The second element of productivity is just how much food can be grown by a single human being. And we have seen here in the United States incredible increases in the productivity of individual farmers and the amount of land that they can effectively farm. And this is just like the semiconductor industry or anything else. As you get basic productivity increases and efficiency of the operations, you can create significant wealth creation for investors. Those are the big industry drivers, you know, that productivity gains comes from everything, from better equipment, to better technology, to better environmental stewardship of the land, to better chemistry and/or fertilizer use. So this productivity story just keeps getting better for the asset class.

Jimmy: Yeah, Paul, that’s fascinating. I want to see if maybe we can spend another minute or two focusing on some other macroeconomic drivers of the industry. I mentioned in my intro that as an asset class, it’s a great hedge against inflation. Could you expound on that a little bit? How is this asset class inflation-resistant or a good hedge against inflation? And maybe also how is it recession-resistant, or is it recession-resistant? Maybe talk about those two different dynamics there.

Paul: So let me start with the recession one and then I’ll go to the inflation one. But the recession one is the easier question, so I’ll start with it. When you think about what underlies the investment thesis here, and as I said a few minutes ago, it’s food demand. When your wealth goes down, the last thing you will cut out of your family needs for a given month or a week is food. You may change how often you eat out. You may change whether you’re eating chicken or filet mignon, but you are still eating roughly the same number of calories. In fact, there’s a lot of science that says you eat more if you’re depressed and poor and sad. So the recession-proofness of the asset class is well understood. And the best and safest place to be in the asset class is not the actual production, but the land ownership. And that’s really because it’s the key element of food production, and you’ll be pretty safe, about as safe as you can be in any investment if you’re at that level.

As far as inflation goes, if you tracked over the long term, you would find something in the neighborhood of long-term returns to the asset class, as far as appreciation goes separate from the rent you would receive from leasing properties, is going to be around 150 basis points higher than inflation. There’s some research that suggests it’s way higher than that. But the farmland is essentially‚Ķin my view, it’s gold with a coupon if you will. And if you think about it that way, you know, gold’s a wonderful hedge against inflation. Farmland, in my view, is even better, because you’ve got the current yield aspect to it while you’re holding it as a hedge against inflation. You know, during the inflationary era of the late 1970s and early 1980s, farmland had some of its best annual appreciation rates it has ever had. So there’s quite a bit of historical proof that it’s a wonderful hedge against inflation.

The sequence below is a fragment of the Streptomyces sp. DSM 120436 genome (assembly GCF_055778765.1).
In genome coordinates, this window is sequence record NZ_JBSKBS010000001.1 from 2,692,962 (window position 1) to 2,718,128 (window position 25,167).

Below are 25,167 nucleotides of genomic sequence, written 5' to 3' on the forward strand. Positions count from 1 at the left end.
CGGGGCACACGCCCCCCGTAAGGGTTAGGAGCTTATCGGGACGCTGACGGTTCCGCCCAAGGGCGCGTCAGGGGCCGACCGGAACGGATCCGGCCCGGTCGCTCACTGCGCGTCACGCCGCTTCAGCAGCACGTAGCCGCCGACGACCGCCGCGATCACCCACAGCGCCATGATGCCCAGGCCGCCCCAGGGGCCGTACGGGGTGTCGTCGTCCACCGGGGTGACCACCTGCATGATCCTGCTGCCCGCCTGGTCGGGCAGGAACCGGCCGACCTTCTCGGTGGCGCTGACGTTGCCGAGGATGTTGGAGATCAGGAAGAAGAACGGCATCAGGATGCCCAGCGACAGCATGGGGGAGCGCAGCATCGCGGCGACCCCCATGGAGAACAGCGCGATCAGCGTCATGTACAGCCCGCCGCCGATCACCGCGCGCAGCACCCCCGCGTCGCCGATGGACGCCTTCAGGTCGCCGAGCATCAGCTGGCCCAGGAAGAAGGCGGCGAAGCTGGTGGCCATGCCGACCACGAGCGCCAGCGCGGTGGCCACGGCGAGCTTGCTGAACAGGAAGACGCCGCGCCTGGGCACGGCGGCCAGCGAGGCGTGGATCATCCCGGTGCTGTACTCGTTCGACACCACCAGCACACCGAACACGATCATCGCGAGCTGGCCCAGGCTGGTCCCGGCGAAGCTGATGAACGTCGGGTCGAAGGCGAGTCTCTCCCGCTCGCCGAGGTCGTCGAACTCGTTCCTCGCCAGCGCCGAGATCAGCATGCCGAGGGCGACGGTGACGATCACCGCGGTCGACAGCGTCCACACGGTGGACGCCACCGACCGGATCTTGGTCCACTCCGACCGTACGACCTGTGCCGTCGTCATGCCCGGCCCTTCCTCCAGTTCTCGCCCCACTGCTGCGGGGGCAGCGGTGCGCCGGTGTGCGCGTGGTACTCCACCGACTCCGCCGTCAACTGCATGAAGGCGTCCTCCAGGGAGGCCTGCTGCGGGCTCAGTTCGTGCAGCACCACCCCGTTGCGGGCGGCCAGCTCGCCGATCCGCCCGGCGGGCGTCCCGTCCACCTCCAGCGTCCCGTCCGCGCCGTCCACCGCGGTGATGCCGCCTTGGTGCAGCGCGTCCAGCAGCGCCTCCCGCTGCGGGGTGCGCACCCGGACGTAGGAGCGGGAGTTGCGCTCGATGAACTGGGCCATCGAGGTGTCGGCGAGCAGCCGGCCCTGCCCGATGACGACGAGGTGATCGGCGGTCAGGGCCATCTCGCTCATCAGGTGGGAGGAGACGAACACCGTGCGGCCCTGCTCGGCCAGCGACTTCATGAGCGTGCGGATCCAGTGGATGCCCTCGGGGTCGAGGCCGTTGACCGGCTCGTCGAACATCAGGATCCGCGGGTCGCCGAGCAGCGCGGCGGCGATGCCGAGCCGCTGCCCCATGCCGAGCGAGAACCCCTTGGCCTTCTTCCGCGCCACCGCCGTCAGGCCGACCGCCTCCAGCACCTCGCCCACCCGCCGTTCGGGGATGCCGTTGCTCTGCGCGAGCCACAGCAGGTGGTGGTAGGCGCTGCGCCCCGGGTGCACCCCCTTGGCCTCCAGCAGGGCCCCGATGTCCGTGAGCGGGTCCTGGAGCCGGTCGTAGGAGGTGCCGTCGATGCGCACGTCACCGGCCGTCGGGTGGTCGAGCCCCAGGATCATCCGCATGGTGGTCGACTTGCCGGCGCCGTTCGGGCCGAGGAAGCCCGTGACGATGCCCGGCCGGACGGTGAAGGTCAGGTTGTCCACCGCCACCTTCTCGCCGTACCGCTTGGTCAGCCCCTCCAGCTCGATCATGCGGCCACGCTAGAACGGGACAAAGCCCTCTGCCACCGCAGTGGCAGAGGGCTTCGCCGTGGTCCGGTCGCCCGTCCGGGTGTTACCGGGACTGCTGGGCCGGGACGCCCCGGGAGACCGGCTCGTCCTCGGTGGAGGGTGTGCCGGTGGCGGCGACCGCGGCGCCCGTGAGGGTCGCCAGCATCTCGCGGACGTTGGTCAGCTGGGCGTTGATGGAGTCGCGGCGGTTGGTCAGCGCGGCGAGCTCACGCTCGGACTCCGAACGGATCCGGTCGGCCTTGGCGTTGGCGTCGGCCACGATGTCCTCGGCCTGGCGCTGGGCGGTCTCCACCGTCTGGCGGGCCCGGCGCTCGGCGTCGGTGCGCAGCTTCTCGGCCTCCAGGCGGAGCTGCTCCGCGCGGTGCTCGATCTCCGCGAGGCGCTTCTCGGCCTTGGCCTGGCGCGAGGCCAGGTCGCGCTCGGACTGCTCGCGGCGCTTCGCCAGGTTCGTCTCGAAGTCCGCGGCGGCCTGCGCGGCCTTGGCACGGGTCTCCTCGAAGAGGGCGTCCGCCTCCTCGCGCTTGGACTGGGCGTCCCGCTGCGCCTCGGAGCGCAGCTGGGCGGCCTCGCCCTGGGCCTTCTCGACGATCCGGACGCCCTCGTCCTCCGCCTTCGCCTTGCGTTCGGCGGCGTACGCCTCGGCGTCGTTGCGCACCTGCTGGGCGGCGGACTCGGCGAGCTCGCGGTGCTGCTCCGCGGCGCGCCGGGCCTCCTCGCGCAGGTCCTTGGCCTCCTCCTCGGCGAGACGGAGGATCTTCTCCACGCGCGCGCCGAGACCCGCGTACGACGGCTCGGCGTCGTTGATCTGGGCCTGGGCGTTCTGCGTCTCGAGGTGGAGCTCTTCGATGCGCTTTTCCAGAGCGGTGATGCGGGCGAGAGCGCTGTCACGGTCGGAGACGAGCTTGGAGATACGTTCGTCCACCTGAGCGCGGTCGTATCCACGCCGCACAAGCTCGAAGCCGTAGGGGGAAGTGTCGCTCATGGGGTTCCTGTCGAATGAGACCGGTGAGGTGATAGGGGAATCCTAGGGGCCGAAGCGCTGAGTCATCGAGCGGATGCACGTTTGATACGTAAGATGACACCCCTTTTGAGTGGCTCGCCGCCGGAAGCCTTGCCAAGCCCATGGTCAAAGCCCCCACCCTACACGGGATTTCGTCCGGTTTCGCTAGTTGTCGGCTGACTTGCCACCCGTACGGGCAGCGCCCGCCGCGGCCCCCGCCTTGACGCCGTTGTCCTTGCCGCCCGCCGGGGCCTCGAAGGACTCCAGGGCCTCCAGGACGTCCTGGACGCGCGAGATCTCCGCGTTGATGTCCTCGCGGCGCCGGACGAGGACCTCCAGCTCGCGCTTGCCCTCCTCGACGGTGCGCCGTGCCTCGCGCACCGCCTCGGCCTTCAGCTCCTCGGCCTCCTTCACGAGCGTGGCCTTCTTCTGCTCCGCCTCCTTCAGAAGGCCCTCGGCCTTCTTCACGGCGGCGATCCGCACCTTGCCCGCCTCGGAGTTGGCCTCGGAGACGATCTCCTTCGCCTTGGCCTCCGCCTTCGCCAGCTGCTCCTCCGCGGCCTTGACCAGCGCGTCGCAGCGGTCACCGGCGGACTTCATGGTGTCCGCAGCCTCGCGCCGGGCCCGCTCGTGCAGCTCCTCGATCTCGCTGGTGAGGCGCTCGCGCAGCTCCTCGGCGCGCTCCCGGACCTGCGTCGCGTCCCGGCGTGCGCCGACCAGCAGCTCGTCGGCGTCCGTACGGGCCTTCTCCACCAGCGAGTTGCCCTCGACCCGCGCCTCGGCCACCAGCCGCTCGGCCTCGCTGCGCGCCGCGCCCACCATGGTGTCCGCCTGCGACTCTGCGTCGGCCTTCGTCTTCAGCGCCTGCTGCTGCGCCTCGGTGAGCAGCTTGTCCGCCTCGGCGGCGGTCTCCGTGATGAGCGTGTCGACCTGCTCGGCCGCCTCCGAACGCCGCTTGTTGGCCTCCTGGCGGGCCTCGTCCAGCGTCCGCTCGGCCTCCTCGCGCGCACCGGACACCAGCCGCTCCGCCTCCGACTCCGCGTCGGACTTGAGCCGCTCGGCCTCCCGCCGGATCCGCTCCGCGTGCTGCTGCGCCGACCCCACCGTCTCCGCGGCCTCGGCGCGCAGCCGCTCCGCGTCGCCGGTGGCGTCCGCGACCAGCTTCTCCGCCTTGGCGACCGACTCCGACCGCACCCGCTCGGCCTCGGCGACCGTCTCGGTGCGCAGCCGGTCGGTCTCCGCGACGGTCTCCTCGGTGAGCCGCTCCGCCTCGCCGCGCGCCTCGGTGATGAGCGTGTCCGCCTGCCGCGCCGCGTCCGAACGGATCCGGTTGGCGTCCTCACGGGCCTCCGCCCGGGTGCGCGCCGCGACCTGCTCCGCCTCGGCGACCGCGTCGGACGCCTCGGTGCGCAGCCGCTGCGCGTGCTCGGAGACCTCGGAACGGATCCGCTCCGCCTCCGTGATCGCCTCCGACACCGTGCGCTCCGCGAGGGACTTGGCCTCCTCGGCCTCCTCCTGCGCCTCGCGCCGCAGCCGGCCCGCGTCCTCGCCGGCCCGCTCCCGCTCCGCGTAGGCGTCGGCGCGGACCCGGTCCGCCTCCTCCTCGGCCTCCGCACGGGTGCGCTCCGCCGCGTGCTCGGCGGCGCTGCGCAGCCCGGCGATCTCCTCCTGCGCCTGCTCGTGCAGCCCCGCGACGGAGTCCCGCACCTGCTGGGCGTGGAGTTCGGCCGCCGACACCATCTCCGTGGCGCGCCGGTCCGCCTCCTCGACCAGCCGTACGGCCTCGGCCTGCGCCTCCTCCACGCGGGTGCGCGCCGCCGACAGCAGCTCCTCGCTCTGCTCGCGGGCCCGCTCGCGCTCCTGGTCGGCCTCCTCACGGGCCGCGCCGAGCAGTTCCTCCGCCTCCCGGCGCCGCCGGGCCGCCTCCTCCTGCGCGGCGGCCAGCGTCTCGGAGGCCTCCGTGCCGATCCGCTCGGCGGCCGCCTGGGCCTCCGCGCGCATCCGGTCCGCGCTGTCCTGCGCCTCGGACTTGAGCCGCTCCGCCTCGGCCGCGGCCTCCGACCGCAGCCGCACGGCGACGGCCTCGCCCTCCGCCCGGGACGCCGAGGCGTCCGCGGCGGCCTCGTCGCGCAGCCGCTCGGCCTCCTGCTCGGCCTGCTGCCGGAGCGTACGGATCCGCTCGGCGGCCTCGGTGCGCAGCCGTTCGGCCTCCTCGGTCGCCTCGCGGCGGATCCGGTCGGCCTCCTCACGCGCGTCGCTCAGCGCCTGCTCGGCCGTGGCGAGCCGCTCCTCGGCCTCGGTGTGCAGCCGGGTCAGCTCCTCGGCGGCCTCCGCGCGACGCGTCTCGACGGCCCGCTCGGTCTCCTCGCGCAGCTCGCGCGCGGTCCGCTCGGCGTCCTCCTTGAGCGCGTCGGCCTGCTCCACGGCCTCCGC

John: And I think we’re seeing the death of the inflation is a transitory narrative.

Jimmy: Absolutely. Yeah, we sure are, and it looks like it may be around to stay for quite some time. So it’s an important insight you have there, Paul, about how farmland can be a real lifesaver for investors who are looking for that type of hedge against inflation. I think that that’s great. Hey, John, I want to turn back to you to get a little bit more insight on your qualified opportunity fund. Could you tell us what exactly does the QOF hold? And are you looking to raise additional capital and acquire more assets?

John: Yes, the opportunity set is very large. So we’ve raised $40 million to date. We’ve deployed $50 million including leverage in 10 farms in 4 states, 8000 acres. Our target capital raise over the duration of the OZ benefit period is something like $250 million in equity, which we’ll get leveraged at 45%.

Jimmy: And then what types of projects are you looking to add to the portfolio potentially?